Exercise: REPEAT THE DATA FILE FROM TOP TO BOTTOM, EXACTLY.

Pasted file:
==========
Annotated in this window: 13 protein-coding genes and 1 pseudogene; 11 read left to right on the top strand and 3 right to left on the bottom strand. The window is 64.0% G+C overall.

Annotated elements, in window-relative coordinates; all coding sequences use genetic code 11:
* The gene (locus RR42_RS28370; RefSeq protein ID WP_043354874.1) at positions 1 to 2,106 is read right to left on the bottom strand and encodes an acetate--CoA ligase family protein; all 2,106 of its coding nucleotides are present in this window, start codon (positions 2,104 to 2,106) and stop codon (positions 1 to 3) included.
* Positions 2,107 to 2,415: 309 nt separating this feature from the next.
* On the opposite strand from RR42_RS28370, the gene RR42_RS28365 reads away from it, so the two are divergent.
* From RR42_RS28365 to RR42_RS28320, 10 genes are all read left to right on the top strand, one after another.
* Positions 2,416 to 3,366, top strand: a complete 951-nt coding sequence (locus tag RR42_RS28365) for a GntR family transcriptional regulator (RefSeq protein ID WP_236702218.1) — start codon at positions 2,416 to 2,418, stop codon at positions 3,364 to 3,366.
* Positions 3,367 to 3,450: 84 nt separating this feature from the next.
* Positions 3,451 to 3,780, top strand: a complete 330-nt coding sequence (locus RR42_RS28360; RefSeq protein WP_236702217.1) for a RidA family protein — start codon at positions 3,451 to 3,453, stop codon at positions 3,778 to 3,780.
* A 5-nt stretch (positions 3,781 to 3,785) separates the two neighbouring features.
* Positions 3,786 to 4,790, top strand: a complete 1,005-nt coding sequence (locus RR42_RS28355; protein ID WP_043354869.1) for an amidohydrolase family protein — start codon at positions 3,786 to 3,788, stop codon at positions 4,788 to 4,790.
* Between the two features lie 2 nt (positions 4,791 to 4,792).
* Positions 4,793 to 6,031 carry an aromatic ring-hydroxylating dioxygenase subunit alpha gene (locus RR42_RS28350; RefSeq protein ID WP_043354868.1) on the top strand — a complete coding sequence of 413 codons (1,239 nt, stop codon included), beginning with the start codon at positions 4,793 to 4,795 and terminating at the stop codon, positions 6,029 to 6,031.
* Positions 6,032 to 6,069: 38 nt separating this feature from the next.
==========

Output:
Annotated in this window: 13 protein-coding genes and 1 pseudogene; 11 read left to right on the top strand and 3 right to left on the bottom strand. The window is 64.0% G+C overall.

Annotated elements, in window-relative coordinates; all coding sequences use genetic code 11:
* The gene (locus RR42_RS28370; RefSeq protein ID WP_043354874.1) at positions 1 to 2,106 is read right to left on the bottom strand and encodes an acetate--CoA ligase family protein; all 2,106 of its coding nucleotides are present in this window, start codon (positions 2,104 to 2,106) and stop codon (positions 1 to 3) included.
* Positions 2,107 to 2,415: 309 nt separating this feature from the next.
* On the opposite strand from RR42_RS28370, the gene RR42_RS28365 reads away from it, so the two are divergent.
* From RR42_RS28365 to RR42_RS28320, 10 genes are all read left to right on the top strand, one after another.
* Positions 2,416 to 3,366, top strand: a complete 951-nt coding sequence (locus tag RR42_RS28365) for a GntR family transcriptional regulator (RefSeq protein ID WP_236702218.1) — start codon at positions 2,416 to 2,418, stop codon at positions 3,364 to 3,366.
* Positions 3,367 to 3,450: 84 nt separating this feature from the next.
* Positions 3,451 to 3,780, top strand: a complete 330-nt coding sequence (locus RR42_RS28360; RefSeq protein WP_236702217.1) for a RidA family protein — start codon at positions 3,451 to 3,453, stop codon at positions 3,778 to 3,780.
* A 5-nt stretch (positions 3,781 to 3,785) separates the two neighbouring features.
* Positions 3,786 to 4,790, top strand: a complete 1,005-nt coding sequence (locus RR42_RS28355; protein ID WP_043354869.1) for an amidohydrolase family protein — start codon at positions 3,786 to 3,788, stop codon at positions 4,788 to 4,790.
* Between the two features lie 2 nt (positions 4,791 to 4,792).
* Positions 4,793 to 6,031 carry an aromatic ring-hydroxylating dioxygenase subunit alpha gene (locus RR42_RS28350; RefSeq protein ID WP_043354868.1) on the top strand — a complete coding sequence of 413 codons (1,239 nt, stop codon included), beginning with the start codon at positions 4,793 to 4,795 and terminating at the stop codon, positions 6,029 to 6,031.
* Positions 6,032 to 6,069: 38 nt separating this feature from the next.